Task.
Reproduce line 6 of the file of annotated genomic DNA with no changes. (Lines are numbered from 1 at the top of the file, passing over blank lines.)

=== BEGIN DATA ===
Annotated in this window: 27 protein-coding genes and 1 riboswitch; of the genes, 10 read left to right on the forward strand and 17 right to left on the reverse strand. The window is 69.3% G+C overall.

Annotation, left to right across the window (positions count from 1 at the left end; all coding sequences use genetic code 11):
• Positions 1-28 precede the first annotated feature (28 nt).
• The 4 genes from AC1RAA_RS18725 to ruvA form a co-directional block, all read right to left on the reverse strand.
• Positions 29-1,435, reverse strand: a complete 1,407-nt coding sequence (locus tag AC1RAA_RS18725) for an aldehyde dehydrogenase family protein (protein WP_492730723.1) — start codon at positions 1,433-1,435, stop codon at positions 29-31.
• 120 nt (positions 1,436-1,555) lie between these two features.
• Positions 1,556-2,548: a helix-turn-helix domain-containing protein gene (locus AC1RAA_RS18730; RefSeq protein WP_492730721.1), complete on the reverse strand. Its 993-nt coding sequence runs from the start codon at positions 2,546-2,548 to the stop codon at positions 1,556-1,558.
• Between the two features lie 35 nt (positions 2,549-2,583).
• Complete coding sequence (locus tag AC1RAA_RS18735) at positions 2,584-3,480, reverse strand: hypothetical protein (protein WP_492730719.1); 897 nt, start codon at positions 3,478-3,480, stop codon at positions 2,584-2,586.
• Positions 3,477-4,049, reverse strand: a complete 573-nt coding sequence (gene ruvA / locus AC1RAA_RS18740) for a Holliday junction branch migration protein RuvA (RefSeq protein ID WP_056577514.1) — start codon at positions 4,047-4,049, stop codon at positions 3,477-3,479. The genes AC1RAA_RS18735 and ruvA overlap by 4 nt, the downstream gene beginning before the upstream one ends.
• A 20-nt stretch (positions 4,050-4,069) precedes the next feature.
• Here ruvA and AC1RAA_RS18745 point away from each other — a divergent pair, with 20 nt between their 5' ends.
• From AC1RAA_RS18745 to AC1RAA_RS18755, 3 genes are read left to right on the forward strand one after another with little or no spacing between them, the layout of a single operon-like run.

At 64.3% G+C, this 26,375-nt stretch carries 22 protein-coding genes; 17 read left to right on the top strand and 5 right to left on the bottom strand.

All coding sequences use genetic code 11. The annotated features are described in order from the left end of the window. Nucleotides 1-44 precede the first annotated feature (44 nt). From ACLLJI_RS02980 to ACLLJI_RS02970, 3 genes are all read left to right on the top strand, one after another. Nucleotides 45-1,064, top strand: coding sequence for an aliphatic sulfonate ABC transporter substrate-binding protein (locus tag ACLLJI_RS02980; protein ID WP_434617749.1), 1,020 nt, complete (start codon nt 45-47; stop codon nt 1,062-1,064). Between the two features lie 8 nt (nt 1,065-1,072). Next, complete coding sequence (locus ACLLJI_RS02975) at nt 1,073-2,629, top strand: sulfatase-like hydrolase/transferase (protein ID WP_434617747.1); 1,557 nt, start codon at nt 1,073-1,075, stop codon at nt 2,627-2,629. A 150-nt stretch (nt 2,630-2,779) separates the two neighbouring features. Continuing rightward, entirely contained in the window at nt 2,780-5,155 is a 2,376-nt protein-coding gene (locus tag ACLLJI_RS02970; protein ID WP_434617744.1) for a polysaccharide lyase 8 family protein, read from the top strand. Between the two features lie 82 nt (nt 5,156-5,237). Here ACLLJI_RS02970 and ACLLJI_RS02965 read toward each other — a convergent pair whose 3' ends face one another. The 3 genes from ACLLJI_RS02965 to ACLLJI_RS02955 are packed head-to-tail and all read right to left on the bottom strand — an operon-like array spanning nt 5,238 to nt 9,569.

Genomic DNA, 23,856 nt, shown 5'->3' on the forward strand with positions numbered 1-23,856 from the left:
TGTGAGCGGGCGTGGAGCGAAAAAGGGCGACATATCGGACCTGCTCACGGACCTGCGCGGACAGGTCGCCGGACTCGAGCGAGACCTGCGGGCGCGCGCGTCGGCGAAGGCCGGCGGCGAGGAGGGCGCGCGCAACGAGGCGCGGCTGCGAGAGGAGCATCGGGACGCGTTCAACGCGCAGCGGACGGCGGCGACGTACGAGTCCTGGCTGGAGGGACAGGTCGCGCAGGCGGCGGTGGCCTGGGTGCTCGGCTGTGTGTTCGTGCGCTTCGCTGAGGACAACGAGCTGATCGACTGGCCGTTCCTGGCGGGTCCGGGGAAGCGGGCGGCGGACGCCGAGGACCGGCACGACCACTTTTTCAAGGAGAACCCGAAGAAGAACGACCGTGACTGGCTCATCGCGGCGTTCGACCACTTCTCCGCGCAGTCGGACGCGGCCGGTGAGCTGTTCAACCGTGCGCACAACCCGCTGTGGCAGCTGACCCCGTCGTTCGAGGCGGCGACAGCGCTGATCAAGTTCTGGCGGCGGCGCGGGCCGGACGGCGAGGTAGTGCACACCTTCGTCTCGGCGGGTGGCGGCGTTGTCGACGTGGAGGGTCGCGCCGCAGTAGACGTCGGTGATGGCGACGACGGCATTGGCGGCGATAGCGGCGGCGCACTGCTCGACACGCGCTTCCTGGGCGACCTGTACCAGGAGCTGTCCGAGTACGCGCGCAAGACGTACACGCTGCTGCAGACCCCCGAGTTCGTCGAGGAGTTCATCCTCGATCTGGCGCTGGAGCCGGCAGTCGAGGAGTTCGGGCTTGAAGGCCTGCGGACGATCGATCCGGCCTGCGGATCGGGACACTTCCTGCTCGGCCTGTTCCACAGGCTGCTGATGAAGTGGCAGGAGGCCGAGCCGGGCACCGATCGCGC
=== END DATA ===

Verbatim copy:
• 120 nt (positions 1,436-1,555) lie between these two features.